What Crashed Our Hypersonic Drone?
JACKI LYDEN, host: The Pentagon is investigating why it lost contact with its hypersonic unmanned aircraft over the Pacific Ocean, on Thursday. The superfast drone, shaped like an arrowhead and called the Falcon, is designed to fly at a speed of 13,000 miles an hour, and deliver a conventional warhead anywhere in the world within one hour. NPR's Tom Bowman has this report.
TOM BOWMAN: In the end, the world's fastest aircraft crashed short of its planned half-hour flight. Officials point to successes in the program that already has cost about $320 million. A rocket boosted the Falcon nearly into space. The drone was able to achieve the right trajectory. But, says Air Force Major Chris Schulz, researchers don't know how to maintain the desired control during flight. If they can get it to work, military planners say the Falcon could be used to attack imminent threats, like an enemy missile being readied on the launch pad.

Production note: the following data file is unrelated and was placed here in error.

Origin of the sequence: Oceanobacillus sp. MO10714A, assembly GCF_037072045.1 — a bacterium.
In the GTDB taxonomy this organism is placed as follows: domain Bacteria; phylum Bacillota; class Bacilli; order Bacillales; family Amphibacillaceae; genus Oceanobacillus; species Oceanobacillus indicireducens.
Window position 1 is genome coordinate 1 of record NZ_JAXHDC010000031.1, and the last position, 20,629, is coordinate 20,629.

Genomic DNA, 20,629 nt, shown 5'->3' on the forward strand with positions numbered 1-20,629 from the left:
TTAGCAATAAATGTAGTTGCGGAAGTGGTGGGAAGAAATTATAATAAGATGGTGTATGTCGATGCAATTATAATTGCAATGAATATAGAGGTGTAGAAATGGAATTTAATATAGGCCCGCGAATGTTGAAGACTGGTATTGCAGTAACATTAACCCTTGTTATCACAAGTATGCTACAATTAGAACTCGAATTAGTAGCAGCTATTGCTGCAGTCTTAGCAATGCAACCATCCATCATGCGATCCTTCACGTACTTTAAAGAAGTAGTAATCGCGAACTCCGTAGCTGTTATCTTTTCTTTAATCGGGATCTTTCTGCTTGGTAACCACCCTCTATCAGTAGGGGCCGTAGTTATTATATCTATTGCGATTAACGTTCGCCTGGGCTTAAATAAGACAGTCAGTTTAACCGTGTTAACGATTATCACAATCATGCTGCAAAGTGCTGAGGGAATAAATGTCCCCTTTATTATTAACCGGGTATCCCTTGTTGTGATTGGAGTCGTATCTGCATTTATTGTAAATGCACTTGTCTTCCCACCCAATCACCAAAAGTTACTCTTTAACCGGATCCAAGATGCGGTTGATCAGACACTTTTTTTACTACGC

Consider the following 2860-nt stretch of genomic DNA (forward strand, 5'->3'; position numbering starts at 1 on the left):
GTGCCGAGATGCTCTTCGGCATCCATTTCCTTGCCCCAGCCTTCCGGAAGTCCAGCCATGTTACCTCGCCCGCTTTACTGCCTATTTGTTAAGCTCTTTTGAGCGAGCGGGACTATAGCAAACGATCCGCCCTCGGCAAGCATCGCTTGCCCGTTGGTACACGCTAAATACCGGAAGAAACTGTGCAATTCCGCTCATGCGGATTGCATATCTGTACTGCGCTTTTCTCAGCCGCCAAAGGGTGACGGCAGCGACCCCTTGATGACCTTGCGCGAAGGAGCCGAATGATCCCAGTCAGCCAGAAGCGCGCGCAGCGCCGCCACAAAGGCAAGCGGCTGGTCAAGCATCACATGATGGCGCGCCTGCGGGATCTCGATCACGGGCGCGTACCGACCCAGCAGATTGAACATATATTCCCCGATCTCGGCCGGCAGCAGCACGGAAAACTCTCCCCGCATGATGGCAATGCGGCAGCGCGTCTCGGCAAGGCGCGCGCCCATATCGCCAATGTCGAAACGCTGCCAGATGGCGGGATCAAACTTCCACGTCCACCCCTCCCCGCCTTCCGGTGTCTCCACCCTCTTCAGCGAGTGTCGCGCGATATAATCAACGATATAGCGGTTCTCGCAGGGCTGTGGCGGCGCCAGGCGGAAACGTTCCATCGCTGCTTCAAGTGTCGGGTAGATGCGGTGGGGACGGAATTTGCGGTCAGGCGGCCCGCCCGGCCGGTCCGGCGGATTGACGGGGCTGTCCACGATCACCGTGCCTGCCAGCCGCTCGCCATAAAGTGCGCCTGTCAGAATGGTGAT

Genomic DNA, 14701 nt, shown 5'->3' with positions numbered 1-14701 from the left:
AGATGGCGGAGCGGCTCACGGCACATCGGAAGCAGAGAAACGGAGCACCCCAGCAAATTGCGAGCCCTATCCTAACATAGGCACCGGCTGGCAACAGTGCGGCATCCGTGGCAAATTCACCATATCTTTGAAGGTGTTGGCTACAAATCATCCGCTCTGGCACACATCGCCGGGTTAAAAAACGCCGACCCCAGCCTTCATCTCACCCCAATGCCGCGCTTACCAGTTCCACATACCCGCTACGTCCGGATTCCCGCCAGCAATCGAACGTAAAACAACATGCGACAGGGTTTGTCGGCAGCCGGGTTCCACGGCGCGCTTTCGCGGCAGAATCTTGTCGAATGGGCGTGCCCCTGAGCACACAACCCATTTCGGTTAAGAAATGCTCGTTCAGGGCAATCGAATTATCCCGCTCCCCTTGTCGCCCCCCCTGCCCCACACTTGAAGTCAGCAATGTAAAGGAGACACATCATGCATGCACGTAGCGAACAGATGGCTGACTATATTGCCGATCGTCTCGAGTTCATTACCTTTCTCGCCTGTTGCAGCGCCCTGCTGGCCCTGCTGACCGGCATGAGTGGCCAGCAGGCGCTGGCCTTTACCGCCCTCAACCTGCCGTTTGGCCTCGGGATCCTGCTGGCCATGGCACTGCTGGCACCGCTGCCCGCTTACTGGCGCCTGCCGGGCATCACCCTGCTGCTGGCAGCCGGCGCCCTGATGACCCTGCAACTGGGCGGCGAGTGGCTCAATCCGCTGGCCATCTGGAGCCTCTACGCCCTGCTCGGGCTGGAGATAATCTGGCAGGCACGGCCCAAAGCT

The Falcon first flew last year. Contact was lost early in that flight, and it also crashed into the Pacific.
Tom Bowman, NPR News, Washington.
NPR transcripts are created on a rush deadline by a contractor for NPR, and accuracy and availability may vary. This text may not be in its final form and may be updated or revised in the future. Please be aware that the authoritative record of NPR’s programming is the audio.